# Volume integral

Short description: Integral over a 3-D domain

In mathematics (particularly multivariable calculus), a volume integral (∭) refers to an integral over a 3-dimensional domain; that is, it is a special case of multiple integrals. Volume integrals are especially important in physics for many applications, for example, to calculate flux densities, or to calculate mass from a corresponding density function.

## In coordinates

It can also mean a triple integral within a region $\displaystyle{ D \subset \R^3 }$ of a function $\displaystyle{ f(x,y,z), }$ and is usually written as: $\displaystyle{ \iiint_D f(x,y,z)\,dx\,dy\,dz. }$

A volume integral in cylindrical coordinates is $\displaystyle{ \iiint_D f(\rho,\varphi,z) \rho \,d\rho \,d\varphi \,dz, }$ and a volume integral in spherical coordinates (using the ISO convention for angles with $\displaystyle{ \varphi }$ as the azimuth and $\displaystyle{ \theta }$ measured from the polar axis (see more on conventions)) has the form $\displaystyle{ \iiint_D f(r,\theta,\varphi) r^2 \sin\theta \,dr \,d\theta\, d\varphi . }$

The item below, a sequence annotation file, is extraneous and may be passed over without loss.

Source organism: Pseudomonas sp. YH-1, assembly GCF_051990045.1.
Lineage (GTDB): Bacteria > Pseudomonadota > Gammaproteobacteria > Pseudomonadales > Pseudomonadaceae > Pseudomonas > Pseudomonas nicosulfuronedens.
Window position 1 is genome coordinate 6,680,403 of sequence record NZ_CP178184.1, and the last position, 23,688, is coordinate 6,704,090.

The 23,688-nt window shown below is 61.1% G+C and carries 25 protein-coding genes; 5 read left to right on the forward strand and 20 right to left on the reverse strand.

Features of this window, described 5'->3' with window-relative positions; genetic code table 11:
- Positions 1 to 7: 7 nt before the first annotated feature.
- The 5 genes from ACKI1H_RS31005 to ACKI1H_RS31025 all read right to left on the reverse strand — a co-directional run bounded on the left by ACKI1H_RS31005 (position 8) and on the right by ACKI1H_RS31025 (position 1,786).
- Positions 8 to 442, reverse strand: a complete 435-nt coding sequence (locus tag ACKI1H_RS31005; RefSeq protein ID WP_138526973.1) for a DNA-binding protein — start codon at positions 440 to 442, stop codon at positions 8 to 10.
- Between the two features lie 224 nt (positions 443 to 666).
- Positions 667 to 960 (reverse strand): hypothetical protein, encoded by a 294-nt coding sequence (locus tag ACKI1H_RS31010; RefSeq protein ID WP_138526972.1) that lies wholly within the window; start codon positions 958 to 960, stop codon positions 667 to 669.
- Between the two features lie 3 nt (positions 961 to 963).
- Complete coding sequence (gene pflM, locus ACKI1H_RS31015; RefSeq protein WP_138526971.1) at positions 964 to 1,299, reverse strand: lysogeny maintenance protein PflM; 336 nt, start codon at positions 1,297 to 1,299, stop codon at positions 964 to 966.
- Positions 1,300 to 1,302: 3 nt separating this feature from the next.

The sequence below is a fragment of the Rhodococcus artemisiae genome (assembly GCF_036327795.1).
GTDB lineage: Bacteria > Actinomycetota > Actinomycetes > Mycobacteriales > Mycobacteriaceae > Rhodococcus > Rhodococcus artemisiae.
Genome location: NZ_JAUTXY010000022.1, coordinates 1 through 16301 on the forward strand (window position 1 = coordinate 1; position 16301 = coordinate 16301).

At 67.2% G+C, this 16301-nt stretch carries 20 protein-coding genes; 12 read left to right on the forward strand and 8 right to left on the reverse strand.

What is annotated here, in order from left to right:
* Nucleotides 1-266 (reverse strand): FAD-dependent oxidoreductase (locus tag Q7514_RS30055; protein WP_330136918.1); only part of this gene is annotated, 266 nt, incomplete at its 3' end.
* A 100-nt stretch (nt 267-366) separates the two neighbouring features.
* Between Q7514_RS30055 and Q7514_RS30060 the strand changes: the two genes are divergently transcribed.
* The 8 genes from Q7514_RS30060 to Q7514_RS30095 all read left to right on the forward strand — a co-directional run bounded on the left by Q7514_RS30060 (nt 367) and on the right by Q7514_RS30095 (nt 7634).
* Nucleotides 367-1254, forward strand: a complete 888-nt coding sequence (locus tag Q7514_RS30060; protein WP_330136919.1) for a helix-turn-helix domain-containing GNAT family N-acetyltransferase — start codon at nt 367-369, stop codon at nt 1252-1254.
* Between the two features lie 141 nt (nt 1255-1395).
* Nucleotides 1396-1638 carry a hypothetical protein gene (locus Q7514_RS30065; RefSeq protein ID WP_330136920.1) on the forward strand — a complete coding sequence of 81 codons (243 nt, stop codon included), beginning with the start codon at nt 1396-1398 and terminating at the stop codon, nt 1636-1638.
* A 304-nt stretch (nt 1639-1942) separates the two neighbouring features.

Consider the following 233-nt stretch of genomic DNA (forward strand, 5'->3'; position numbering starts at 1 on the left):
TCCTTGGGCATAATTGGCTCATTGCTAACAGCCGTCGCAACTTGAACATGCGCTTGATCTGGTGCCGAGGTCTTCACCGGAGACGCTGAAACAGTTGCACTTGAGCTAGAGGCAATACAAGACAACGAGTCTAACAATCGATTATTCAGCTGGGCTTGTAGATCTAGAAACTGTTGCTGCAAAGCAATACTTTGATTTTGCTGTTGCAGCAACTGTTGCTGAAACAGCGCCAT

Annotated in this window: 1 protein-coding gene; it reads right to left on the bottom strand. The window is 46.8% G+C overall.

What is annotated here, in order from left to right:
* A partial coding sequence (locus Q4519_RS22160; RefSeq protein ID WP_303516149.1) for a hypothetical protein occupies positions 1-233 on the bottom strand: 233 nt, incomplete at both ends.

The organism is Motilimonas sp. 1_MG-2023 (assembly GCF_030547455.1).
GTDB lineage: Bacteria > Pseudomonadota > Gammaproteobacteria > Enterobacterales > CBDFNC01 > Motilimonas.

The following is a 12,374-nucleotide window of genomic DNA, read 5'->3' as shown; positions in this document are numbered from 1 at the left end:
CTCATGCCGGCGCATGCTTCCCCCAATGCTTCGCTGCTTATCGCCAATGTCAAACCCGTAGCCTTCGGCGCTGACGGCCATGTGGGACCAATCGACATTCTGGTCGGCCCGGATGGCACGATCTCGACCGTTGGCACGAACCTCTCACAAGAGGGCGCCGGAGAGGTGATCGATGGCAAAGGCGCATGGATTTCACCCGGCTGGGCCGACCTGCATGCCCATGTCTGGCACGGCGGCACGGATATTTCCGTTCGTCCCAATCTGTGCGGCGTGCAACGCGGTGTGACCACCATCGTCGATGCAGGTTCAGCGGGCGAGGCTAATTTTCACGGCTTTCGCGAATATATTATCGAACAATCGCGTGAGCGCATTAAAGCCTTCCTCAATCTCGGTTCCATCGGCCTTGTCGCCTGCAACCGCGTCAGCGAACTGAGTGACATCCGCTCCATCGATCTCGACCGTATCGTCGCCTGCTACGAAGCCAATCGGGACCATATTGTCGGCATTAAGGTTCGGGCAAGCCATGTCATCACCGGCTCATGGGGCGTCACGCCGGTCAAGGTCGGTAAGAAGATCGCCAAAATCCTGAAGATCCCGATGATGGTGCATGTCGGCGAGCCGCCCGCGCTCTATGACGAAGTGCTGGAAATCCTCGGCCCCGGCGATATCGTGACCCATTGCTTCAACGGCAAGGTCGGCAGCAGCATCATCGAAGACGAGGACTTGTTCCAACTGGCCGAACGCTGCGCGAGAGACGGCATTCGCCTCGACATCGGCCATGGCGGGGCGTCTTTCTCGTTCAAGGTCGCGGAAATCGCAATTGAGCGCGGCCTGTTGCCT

## Example

Integrating the equation $\displaystyle{ f(x,y,z) = 1 }$ over a unit cube yields the following result: $\displaystyle{ \int_0^1 \int_0^1 \int_0^1 1 \,dx \,dy \,dz = \int_0^1 \int_0^1 (1 - 0) \,dy \,dz = \int_0^1 \left(1 - 0\right) dz = 1 - 0 = 1 }$

So the volume of the unit cube is 1 as expected. This is rather trivial however, and a volume integral is far more powerful. For instance if we have a scalar density function on the unit cube then the volume integral will give the total mass of the cube. For example for density function: $\displaystyle{ \begin{cases} f: \R^3 \to \R \\ f: (x,y,z) \mapsto x+y+z \end{cases} }$ the total mass of the cube is: $\displaystyle{ \int_0^1 \int_0^1 \int_0^1 (x+y+z) \,dx \,dy \,dz = \int_0^1 \int_0^1 \left(\frac 1 2 + y + z\right) dy \,dz = \int_0^1 (1 + z) \, dz = \frac 3 2 }$